A glass for every varietal: Is it really necessary?

Very interesting article that we would like to share with you:

By: Aimee Youngs

You may have noticed that there seems to be a wine glass for every grape varietal on the market. There’s a glass specially designed for Riesling, another for Sauvignon Blanc, a glass for Burgundy, Pinot Noir, Cabernet, and even Port.

At first impression, this just seems like a way for glassware companies to make extra cash. It appears as a marketing attempt to convince us that we need a separate glass for every which wine we drink. While a sales tactic might be partially behind this, there are enough good reasons backing these designs to keep a few different types in the cabinet.

The shape of wine glasses are created with the properties of the wine in mind. For example, a Riesling glass has a tall shape, is narrow, and tapered at the top (otherwise known as tulip-shaped). This shape allows the wine to properly display its intended aromas, hence leading to the intended taste (note: it’s really your sense of smell that is responsible for those thousands of flavors you think you are tasting). This glass can also be used for other young white wines such as Albariño and Sauvignon Blanc.

If instead you used a round bowl-shaped Burgundy glass, those aromas and flavors would fall flat. However, with Pinot Noir, the bowl creates a space for the Pinot Noir bouquet to develop. And Pinot Noir generally has an awesome bouquet, so why would you want to kill that with a glass that won’t do it any justice?

A piece essential to every glassware cabinet is the Champagne flute. The major difference between Champagne and wine is the bubbles. Have you ever tried to drink Champagne out of a plastic cup or even a regular wine glass? You might have noticed that your Champagne fell flat pretty fast. Champagne glasses need a tall narrow shape to keep the bubbles flowing. Look for flutes, and avoid those old-fashioned saucer-shaped Champagne glasses.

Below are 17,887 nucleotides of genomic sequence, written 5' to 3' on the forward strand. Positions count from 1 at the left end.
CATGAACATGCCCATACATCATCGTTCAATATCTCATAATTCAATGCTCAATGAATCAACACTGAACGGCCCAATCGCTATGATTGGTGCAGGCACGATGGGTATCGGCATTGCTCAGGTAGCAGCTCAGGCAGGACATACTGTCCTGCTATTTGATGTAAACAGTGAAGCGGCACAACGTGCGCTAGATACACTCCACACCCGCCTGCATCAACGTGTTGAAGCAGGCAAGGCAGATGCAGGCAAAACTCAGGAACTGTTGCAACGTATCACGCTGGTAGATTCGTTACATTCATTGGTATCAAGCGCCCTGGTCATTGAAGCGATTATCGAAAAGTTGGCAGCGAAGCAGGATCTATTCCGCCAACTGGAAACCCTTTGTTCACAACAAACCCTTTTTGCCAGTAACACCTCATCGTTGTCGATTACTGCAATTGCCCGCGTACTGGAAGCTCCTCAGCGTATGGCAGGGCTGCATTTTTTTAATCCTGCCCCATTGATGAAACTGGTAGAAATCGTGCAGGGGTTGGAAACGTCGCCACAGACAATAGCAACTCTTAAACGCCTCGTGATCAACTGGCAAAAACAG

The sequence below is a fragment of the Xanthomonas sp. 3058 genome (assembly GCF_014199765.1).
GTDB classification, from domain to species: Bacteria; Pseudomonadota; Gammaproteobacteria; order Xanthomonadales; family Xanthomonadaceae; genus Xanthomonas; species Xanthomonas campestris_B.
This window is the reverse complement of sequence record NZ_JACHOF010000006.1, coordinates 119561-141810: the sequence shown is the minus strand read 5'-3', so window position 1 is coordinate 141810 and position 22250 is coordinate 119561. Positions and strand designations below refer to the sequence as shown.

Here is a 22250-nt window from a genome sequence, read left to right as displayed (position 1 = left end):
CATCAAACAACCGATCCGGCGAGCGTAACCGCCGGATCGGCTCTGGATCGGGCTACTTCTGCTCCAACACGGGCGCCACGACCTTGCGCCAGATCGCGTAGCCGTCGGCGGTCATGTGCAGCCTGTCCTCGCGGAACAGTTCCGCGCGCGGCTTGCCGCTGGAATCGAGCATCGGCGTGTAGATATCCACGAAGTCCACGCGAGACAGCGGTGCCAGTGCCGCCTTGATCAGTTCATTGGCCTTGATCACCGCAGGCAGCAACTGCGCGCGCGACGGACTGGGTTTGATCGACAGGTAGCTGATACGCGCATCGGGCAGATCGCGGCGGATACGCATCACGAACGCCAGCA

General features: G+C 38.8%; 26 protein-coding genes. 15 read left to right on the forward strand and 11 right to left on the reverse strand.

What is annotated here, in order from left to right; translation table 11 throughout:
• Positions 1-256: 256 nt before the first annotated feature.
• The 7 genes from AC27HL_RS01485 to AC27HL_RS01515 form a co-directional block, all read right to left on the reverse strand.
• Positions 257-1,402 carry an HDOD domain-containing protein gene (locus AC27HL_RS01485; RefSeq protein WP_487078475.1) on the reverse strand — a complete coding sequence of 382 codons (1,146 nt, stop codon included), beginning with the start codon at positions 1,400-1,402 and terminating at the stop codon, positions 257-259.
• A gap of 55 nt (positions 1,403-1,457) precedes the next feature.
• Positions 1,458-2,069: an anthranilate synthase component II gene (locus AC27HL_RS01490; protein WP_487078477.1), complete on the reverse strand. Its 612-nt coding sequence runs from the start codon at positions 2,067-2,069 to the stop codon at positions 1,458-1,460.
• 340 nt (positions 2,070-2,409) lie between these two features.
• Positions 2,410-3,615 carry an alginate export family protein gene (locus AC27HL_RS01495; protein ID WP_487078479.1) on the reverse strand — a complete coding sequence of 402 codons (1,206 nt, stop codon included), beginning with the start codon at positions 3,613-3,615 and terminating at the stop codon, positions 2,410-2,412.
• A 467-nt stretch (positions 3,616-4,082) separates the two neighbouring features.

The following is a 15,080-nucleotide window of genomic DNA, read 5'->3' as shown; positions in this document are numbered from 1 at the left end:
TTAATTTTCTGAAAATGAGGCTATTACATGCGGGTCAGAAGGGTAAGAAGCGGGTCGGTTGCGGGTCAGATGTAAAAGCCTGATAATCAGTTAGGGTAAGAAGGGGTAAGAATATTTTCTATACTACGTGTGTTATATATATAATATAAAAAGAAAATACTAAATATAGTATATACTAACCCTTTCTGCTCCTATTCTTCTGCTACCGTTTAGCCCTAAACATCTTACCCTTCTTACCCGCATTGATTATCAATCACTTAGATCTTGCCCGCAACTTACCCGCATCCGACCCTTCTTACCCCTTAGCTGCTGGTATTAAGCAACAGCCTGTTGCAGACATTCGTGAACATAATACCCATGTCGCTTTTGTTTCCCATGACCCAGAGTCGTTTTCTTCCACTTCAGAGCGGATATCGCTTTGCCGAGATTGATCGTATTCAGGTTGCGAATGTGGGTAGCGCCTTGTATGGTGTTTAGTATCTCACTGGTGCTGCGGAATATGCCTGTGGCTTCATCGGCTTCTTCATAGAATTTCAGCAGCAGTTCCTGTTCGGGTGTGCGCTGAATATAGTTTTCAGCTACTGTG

The reason I do not mention how the shape of the glass enables wine to enter the mouth on the tongue area that best picks up its flavors, as other sources explain, is because this has been proven untrue. Yes, the tongue picks up five different flavors: sweet, salty, sour, bitter, and umami. However, these taste sensors are spread all over your tongue, and are not stationed in separate locations, as the old-fashioned tongue map once had us believe.

Despite the lack of importance the tongue has in wine tasting, the effect that aromas have on your ability to taste is far more significant than any tongue map mumbo jumbo. The consensus by most wine tasters is that a wine tastes better served in its specially designed glass. While I don’t recommend purchasing a set of glassware for each varietal, it wouldn’t hurt to have a set for the varietal you drink most.

About The Author

Aimee N. Youngs has a sommelier certificate from the US Sommelier Association. She is also studying to pass the Certified Specialist of Wine exam.

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